"I just wonder if your ideas about this situation (the ybike thing) have any wiggle room? The great bloggers out there can admit when an idea of theirs may be off...after further reading of your extensive work, I'm not sure you are one of those folks. I'll be on my way now Mr. Anderson."

Jesus, what a windbag! Seldom has so little light been shed on a topic after so many words. No, I'm not likely to change my mind based on your blather.

 
At 11:17 AM, Anonymous Schlocky Blanderson said...

You're never going to change your mind because you lack a fundamental capacity for logical thinking. You're just a bigot with an uninformed opinion blathering on your stupid because the internet is the only place where you can find the approval of other similarly delusional simpletons.

Cyclists do not, by very nature of riding a bike, form a "cult". Nor are cyclists generally engaged in a "jihad" against cars. Everyone is competing for their own self interest, and that is a consequence of our deliberately preferential treatment to automotive transportation in this city. The cognitive dissonance you people exhibit is astounding! Rocky's Dad talks about congested, dangerous streets in one breath, then suggests that pedestrians are safe from harm when there is plenty of evidence to suggest that this couldn't be further from the truth.

If you want streets to be safe for everyone, especially pedestrians, you have to slow and/or remove some cars entirely from the road. There is simply no other way to do it. And if you think that the supposed "convenience" of drivers should be preserved at the expense of everyone else's safety, I would say that you're an even bigger asshole than that cyclist you saw running a stop sign the other day.

Rob, you talk about how dangerous cycling is one second, then express your bewilderment that parents would want to teach their kids how to ride safely. That's just idiotic. You talk about how replacing car lanes with bike lanes will "screw up traffic", but you scoff at the myriad ways in which traffic screws up everyone else's lives on a daily basis—e.g., delaying their bus commute, running them over, being noisy, and polluting our environment. You bitch and moan about how the Bike Plan will hurt Muni, but refuse to entertain the notion that the very congestion caused by cars is what's slowing buses down. And you refuse to acknowledge the fact that the city cannot grow with the same proportion of automotive to public and non-automotive transportation without giving up any more of its precious physical space. There is no more room for parking or roads. Bike lanes and dedicated space for public transit provide people with the options they need to become less automobile-dependent—not necessarily car-free, as you just assume is the goal of everyone who disagrees with you—and that is an utter necessity if our city is to grow healthily. Congestion will only get much worse if we continue to give preference to private automobiles; and, as I'm sure you would agree, that congestion is a serious hinderance to growth.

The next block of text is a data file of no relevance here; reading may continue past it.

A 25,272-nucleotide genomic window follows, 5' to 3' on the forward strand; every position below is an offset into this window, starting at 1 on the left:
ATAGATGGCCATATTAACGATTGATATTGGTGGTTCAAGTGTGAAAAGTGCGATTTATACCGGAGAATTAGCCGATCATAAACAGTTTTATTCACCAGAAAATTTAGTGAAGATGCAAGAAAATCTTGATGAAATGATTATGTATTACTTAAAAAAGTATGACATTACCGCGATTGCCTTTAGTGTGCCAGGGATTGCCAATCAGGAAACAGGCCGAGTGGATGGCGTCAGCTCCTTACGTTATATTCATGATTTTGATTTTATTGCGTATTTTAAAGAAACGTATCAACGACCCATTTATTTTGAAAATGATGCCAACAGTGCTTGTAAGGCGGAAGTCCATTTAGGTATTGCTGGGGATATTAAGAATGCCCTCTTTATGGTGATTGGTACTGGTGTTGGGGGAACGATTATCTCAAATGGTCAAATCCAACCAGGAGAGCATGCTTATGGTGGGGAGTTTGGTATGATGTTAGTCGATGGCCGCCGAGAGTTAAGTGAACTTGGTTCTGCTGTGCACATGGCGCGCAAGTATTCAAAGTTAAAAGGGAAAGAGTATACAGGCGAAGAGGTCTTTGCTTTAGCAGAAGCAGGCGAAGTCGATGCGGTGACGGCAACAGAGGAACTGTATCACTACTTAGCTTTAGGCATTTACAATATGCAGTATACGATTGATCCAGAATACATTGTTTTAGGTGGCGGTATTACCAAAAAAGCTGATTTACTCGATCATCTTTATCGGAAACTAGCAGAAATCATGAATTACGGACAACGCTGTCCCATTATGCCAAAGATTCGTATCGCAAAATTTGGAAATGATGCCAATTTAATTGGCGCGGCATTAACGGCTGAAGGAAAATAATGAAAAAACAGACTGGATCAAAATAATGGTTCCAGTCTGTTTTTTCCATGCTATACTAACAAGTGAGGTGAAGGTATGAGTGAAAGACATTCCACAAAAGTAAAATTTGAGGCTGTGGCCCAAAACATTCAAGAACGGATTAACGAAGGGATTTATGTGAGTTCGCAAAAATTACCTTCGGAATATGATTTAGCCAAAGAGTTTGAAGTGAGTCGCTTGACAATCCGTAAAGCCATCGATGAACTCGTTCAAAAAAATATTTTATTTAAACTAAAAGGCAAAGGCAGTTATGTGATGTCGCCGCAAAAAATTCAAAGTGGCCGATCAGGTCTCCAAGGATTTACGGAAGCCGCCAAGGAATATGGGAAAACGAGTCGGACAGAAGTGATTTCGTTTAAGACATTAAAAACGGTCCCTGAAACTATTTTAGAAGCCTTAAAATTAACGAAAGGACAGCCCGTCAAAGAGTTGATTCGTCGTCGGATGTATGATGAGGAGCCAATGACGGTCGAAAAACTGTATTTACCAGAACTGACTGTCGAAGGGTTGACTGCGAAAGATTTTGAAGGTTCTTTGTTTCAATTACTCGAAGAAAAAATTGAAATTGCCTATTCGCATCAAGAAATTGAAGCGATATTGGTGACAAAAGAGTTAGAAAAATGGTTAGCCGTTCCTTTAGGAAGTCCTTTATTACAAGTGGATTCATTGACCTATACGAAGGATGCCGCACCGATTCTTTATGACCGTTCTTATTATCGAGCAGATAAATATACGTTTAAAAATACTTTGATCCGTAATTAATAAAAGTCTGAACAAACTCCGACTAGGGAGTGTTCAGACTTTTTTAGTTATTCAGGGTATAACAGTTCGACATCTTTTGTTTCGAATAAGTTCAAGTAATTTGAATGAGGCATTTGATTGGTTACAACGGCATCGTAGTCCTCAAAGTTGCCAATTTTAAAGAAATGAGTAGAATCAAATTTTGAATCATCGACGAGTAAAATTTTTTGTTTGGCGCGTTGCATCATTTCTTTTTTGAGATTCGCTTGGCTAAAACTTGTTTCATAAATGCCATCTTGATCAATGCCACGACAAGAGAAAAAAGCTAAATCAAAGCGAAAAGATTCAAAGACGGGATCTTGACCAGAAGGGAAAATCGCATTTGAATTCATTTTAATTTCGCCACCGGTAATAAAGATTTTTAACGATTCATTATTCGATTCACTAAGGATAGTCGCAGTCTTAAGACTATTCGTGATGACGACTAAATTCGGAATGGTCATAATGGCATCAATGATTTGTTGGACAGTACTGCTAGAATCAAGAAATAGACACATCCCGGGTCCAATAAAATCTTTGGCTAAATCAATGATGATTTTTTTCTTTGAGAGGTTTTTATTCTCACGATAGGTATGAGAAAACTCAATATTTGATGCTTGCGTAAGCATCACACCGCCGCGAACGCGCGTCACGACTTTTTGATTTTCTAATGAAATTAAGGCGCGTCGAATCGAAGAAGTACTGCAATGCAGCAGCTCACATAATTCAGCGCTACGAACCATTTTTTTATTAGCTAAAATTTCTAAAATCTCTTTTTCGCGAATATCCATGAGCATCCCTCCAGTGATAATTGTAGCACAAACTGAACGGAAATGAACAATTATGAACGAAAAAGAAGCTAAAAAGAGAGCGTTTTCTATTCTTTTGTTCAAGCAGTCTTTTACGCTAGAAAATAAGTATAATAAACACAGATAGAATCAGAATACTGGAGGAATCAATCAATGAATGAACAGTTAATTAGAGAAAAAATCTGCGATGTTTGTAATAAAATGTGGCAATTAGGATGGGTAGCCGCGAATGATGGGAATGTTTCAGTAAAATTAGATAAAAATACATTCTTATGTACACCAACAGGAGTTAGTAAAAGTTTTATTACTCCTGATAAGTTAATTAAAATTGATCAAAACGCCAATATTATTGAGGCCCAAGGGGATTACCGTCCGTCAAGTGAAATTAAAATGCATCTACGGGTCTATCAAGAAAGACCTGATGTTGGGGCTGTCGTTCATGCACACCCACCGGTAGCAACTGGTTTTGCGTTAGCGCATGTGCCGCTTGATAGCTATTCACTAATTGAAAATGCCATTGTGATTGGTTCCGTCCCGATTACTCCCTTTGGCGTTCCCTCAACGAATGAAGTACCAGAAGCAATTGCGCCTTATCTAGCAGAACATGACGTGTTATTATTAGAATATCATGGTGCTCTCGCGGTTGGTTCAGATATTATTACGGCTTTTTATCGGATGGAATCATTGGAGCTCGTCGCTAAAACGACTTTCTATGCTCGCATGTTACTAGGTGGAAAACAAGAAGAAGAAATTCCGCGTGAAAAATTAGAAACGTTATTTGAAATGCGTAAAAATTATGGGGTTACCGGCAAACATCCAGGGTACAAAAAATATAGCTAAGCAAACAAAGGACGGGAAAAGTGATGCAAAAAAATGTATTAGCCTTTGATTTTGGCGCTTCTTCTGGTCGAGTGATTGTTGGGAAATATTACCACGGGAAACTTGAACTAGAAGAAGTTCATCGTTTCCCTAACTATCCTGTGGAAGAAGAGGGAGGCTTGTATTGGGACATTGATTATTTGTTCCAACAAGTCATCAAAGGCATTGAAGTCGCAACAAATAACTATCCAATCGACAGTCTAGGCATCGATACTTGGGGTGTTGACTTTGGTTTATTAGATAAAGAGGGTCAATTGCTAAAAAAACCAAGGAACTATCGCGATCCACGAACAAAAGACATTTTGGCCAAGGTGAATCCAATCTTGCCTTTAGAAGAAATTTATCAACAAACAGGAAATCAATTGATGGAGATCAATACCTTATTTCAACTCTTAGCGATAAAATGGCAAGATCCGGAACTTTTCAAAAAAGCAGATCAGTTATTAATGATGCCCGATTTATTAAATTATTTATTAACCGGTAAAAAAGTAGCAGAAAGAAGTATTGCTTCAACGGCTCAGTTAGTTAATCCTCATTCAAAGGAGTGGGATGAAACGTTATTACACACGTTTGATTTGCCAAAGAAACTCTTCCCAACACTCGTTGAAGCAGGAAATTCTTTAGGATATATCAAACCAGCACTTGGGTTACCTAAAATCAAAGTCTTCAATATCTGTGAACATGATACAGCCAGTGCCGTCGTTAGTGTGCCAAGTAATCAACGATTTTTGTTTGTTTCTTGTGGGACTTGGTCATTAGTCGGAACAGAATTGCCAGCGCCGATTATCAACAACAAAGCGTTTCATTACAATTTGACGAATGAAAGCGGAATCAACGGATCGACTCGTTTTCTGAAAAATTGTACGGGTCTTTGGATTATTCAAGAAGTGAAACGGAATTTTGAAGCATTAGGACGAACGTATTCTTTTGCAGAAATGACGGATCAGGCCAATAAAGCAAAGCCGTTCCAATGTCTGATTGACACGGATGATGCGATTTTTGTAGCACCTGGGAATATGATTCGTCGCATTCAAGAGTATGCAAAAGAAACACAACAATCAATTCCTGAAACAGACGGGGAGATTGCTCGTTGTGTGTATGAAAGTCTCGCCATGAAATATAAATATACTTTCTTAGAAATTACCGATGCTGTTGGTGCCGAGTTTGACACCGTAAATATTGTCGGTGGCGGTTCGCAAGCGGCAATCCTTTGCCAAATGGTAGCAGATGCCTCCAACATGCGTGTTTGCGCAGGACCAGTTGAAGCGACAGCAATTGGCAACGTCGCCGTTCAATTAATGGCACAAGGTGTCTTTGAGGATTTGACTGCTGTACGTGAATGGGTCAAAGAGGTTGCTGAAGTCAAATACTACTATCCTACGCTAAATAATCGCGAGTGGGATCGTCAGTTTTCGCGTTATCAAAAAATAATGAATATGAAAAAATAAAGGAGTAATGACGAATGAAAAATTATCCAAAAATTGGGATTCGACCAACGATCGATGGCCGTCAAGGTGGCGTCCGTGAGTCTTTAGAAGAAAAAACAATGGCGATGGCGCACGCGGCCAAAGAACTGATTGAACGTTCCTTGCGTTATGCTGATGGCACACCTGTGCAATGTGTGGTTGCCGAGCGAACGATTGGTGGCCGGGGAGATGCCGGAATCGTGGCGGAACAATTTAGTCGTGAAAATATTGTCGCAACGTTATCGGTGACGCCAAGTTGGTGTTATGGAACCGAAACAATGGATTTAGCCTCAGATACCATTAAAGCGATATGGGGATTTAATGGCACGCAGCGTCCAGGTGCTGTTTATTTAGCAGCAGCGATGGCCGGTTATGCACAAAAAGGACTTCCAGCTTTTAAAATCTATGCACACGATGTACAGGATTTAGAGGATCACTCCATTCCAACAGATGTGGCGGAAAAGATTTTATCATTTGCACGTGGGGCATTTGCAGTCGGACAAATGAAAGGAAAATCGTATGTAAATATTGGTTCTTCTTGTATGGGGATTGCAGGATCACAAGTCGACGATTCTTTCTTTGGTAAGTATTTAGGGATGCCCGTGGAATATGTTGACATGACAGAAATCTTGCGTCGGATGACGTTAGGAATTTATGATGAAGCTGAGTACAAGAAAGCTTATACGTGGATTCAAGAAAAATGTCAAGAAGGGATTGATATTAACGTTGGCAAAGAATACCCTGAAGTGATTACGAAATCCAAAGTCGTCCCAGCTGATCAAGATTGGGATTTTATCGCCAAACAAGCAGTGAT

There's probably no sense, though, in arguing with a mean old bigot living on a government stipend and a snobby architect who obnoxiously refers to himself as his cat's "dad". I'm letting this go now, and I would suggest that nobody else waste their precious time trying to have a rational discussion with these losers. They're obviously uninterested and incapable of doing so.

 
At 12:08 PM, Blogger murphstahoe said...

Well put, but wasn't me, despite CatDad's protestation otherwise. I'm too busy getting a plaza put into Noe Valley, surprised Rob hasn't weighed in on that one.

 
At 1:17 PM, Blogger Rob Anderson said...

Thanks for yet another fact-free, bike nut diatribe. I go to the trouble to read all the city's and the SFBC's documents on bikes---their counts, their accident reports, their status reports, etc.---but you folks don't feel obligated to do the same, because you already have The Truth, right?

My "government stipend" is Social Security, which I now get after working for 50 years.

The notion that you bike people really give a shit about pedestrians is laughable, based on the behavior of so many cyclists on city streets. Get out of their way, they aren't burning fossil fuels!

"Rob, you talk about how dangerous cycling is one second, then express your bewilderment that parents would want to teach their kids how to ride safely. That's just idiotic."

How so? Of course it's dangerous to ride a bike in any American city and it's shocking that you morons encourage your children to do the same. That you bike nuts resent that reality just shows how narcissistic you are. It's all about you and your bikes! The fact is cars and buses are the preferred transportation "mode" for most people in the city, and that's not likely to change any time soon. It's just a jerk-off trip to expect the city to make the streets perfectly safe for your juvenile, PC hobby.

As someone who hasn't owned a car in more than 20 years and relies on Muni and walking to get around, I don't feel at all unsafe on city streets. I of course am careful when crossing the street and, unlike you bike people, don't expect the city to make it perfectly safe for me when I walk.

"And you refuse to acknowledge the fact that the city cannot grow with the same proportion of automotive to public and non-automotive transportation without giving up any more of its precious physical space. There is no more room for parking or roads."